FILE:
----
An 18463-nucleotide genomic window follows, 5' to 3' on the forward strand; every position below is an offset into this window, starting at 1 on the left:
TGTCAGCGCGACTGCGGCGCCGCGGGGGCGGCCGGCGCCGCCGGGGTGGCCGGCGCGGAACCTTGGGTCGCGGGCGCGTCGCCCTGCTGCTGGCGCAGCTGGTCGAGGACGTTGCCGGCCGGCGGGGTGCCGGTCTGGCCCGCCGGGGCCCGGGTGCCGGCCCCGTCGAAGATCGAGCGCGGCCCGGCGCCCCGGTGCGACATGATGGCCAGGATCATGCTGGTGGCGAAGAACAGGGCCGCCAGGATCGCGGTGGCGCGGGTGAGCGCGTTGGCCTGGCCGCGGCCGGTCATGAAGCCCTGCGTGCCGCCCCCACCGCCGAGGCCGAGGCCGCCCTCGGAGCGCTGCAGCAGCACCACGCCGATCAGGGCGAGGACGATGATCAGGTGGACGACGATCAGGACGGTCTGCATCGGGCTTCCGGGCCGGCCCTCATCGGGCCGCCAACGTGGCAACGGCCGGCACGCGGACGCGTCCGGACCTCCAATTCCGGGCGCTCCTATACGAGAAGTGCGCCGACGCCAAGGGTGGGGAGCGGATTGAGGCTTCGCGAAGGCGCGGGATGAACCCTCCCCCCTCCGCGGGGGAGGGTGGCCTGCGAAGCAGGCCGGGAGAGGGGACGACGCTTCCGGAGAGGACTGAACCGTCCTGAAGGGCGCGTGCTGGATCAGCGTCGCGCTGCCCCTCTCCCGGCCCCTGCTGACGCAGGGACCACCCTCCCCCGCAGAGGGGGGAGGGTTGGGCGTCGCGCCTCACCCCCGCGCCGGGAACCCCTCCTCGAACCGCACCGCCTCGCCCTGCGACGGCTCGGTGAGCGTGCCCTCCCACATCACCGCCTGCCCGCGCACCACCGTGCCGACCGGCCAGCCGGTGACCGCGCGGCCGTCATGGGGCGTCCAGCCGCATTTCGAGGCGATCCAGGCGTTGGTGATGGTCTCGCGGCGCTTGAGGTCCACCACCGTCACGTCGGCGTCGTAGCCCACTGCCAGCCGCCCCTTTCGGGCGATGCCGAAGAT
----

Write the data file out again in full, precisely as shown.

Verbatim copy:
An 18463-nucleotide genomic window follows, 5' to 3' on the forward strand; every position below is an offset into this window, starting at 1 on the left:
TGTCAGCGCGACTGCGGCGCCGCGGGGGCGGCCGGCGCCGCCGGGGTGGCCGGCGCGGAACCTTGGGTCGCGGGCGCGTCGCCCTGCTGCTGGCGCAGCTGGTCGAGGACGTTGCCGGCCGGCGGGGTGCCGGTCTGGCCCGCCGGGGCCCGGGTGCCGGCCCCGTCGAAGATCGAGCGCGGCCCGGCGCCCCGGTGCGACATGATGGCCAGGATCATGCTGGTGGCGAAGAACAGGGCCGCCAGGATCGCGGTGGCGCGGGTGAGCGCGTTGGCCTGGCCGCGGCCGGTCATGAAGCCCTGCGTGCCGCCCCCACCGCCGAGGCCGAGGCCGCCCTCGGAGCGCTGCAGCAGCACCACGCCGATCAGGGCGAGGACGATGATCAGGTGGACGACGATCAGGACGGTCTGCATCGGGCTTCCGGGCCGGCCCTCATCGGGCCGCCAACGTGGCAACGGCCGGCACGCGGACGCGTCCGGACCTCCAATTCCGGGCGCTCCTATACGAGAAGTGCGCCGACGCCAAGGGTGGGGAGCGGATTGAGGCTTCGCGAAGGCGCGGGATGAACCCTCCCCCCTCCGCGGGGGAGGGTGGCCTGCGAAGCAGGCCGGGAGAGGGGACGACGCTTCCGGAGAGGACTGAACCGTCCTGAAGGGCGCGTGCTGGATCAGCGTCGCGCTGCCCCTCTCCCGGCCCCTGCTGACGCAGGGACCACCCTCCCCCGCAGAGGGGGGAGGGTTGGGCGTCGCGCCTCACCCCCGCGCCGGGAACCCCTCCTCGAACCGCACCGCCTCGCCCTGCGACGGCTCGGTGAGCGTGCCCTCCCACATCACCGCCTGCCCGCGCACCACCGTGCCGACCGGCCAGCCGGTGACCGCGCGGCCGTCATGGGGCGTCCAGCCGCATTTCGAGGCGATCCAGGCGTTGGTGATGGTCTCGCGGCGCTTGAGGTCCACCACCGTCACGTCGGCGTCGTAGCCCACTGCCAGCCGCCCCTTTCGGGCGATGCCGAAGAT